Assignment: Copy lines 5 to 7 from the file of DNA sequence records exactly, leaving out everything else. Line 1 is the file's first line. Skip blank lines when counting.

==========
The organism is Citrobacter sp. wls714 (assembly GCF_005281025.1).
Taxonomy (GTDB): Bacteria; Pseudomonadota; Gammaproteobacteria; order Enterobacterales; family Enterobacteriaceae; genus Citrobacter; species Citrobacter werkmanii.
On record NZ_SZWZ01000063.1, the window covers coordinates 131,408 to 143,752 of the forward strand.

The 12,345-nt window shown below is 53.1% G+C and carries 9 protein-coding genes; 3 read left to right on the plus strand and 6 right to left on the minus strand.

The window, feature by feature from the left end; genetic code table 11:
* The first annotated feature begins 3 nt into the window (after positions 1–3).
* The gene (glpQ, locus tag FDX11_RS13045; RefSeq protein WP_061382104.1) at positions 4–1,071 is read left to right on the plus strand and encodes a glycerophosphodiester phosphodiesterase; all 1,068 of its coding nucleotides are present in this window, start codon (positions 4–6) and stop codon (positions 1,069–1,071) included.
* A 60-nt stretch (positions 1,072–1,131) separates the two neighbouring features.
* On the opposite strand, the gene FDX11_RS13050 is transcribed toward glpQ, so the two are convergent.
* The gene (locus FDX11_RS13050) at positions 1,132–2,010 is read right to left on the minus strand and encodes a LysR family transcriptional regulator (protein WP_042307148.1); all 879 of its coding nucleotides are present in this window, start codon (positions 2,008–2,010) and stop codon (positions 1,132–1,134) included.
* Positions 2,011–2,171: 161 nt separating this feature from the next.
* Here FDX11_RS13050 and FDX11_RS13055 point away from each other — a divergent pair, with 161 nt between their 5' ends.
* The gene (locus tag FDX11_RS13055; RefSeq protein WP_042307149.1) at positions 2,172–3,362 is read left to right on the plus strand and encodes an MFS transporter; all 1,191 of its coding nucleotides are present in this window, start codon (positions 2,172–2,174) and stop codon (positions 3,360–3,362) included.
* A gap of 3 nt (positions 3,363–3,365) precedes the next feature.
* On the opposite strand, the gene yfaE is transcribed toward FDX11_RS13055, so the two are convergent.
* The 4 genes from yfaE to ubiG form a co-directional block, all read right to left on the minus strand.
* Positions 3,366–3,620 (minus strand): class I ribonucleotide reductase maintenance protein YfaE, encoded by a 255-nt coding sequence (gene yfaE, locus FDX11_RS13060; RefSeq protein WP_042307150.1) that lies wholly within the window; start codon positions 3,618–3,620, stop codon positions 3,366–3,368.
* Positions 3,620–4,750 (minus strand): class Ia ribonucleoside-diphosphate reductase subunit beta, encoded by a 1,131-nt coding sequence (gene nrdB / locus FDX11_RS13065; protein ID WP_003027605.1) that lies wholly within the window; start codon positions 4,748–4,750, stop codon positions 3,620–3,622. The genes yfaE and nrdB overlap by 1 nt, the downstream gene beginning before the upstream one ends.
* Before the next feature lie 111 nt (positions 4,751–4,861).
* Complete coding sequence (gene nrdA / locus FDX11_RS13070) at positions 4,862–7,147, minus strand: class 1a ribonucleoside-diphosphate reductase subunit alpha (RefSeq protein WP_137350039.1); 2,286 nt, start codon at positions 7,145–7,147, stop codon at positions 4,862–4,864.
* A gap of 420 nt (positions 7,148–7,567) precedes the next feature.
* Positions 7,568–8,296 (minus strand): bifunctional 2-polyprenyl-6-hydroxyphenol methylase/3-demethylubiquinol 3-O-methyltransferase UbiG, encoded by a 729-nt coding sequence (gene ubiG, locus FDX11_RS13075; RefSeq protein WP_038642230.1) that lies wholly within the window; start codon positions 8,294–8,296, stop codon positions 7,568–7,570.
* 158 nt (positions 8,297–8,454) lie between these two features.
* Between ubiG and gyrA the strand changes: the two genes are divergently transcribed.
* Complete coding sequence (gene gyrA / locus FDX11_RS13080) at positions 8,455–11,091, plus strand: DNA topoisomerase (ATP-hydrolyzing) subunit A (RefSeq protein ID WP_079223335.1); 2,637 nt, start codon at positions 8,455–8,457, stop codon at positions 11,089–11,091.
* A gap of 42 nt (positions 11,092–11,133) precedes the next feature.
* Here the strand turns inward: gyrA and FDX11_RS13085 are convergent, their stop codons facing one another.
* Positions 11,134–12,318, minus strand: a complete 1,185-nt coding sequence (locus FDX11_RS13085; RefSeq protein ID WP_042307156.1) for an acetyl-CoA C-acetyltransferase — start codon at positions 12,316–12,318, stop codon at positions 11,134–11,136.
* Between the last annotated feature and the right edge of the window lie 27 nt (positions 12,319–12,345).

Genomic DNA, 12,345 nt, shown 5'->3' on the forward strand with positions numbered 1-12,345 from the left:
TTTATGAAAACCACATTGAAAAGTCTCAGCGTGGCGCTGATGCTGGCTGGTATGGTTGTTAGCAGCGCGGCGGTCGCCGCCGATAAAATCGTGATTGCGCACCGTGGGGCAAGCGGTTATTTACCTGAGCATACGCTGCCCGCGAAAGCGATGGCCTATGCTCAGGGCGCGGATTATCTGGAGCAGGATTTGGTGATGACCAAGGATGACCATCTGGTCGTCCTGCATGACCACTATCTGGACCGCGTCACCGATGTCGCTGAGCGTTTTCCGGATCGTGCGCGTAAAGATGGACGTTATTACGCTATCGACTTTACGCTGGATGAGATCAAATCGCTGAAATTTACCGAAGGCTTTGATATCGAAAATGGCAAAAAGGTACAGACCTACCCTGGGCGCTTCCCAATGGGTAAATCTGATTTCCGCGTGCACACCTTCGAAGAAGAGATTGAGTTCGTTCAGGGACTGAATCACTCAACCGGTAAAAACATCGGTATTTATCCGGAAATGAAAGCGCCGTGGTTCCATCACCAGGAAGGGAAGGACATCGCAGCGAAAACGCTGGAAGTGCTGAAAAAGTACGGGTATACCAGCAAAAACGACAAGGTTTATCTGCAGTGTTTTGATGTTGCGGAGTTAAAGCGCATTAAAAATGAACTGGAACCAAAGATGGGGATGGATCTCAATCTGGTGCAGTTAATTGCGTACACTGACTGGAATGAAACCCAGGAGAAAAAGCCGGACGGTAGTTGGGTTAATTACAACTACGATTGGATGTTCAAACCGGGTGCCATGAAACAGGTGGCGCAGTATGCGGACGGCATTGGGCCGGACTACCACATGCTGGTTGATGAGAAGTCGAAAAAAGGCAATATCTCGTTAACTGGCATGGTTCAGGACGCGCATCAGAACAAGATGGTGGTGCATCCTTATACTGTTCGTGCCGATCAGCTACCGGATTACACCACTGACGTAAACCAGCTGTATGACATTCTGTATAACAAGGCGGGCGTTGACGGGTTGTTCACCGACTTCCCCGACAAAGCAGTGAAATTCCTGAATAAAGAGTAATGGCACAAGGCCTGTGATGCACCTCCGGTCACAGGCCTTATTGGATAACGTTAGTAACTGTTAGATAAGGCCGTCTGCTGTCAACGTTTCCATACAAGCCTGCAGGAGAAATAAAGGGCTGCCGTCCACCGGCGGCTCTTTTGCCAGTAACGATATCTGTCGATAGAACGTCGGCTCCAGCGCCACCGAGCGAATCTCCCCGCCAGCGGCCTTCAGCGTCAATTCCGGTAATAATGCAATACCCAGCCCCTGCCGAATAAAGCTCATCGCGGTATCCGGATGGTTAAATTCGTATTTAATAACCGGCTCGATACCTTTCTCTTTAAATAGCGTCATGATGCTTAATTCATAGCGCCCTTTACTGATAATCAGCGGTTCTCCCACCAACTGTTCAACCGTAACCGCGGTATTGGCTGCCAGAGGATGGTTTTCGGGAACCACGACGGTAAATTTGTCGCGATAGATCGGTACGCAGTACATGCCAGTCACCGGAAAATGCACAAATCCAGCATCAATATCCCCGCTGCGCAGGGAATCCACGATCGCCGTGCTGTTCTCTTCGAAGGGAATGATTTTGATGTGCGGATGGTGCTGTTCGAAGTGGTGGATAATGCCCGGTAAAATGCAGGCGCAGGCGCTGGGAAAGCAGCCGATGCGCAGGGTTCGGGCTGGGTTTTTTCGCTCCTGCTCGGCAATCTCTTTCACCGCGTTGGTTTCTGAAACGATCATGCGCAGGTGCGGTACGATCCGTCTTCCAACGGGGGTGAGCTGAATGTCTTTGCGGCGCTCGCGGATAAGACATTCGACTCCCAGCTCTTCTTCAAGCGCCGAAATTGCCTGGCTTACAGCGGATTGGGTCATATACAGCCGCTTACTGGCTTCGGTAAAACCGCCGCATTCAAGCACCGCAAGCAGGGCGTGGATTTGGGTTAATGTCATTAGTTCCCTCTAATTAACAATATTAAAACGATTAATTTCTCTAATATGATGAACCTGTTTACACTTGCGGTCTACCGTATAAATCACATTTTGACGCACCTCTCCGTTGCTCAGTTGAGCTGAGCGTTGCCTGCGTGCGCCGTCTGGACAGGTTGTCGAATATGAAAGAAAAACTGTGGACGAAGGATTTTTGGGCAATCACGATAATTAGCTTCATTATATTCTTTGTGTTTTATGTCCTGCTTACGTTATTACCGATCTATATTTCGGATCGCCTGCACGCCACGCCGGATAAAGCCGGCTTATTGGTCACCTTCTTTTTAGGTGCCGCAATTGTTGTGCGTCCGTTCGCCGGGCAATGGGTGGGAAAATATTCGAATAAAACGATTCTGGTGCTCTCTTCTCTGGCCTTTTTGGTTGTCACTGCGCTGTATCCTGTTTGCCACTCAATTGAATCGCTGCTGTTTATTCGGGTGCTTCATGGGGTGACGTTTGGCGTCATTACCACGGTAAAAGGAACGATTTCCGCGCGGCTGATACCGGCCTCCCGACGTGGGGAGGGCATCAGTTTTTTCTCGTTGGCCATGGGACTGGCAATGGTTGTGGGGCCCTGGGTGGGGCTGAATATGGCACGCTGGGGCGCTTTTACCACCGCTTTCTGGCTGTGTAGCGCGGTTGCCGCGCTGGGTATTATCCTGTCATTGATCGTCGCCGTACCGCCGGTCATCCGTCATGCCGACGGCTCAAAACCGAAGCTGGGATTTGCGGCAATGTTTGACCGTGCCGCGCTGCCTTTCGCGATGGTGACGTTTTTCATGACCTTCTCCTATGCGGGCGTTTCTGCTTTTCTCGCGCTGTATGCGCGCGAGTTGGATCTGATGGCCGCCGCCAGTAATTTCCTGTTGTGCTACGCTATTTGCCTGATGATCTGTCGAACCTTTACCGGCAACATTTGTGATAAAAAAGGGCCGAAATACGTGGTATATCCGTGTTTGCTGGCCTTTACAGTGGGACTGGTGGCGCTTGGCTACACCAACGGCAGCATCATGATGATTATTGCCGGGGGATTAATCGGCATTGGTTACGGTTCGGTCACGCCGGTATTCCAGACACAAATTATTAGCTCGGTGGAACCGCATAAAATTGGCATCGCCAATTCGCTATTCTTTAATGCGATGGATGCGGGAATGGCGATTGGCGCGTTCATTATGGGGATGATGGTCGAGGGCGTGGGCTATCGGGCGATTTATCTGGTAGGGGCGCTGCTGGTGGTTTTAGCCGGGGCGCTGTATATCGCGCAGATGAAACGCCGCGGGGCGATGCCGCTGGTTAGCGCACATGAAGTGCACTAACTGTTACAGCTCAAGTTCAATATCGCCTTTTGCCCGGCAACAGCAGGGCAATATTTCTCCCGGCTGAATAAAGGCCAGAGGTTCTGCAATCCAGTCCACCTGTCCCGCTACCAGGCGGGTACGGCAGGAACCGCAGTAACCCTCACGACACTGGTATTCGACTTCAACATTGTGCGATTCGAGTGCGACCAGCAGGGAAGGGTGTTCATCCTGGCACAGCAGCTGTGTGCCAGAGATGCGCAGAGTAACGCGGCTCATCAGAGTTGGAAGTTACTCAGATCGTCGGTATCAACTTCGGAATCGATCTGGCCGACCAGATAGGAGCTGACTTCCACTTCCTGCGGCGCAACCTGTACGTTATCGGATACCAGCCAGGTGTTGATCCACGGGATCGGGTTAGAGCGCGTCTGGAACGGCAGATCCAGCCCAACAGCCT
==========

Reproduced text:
The window, feature by feature from the left end; genetic code table 11:
* The first annotated feature begins 3 nt into the window (after positions 1–3).
* The gene (glpQ, locus tag FDX11_RS13045; RefSeq protein WP_061382104.1) at positions 4–1,071 is read left to right on the plus strand and encodes a glycerophosphodiester phosphodiesterase; all 1,068 of its coding nucleotides are present in this window, start codon (positions 4–6) and stop codon (positions 1,069–1,071) included.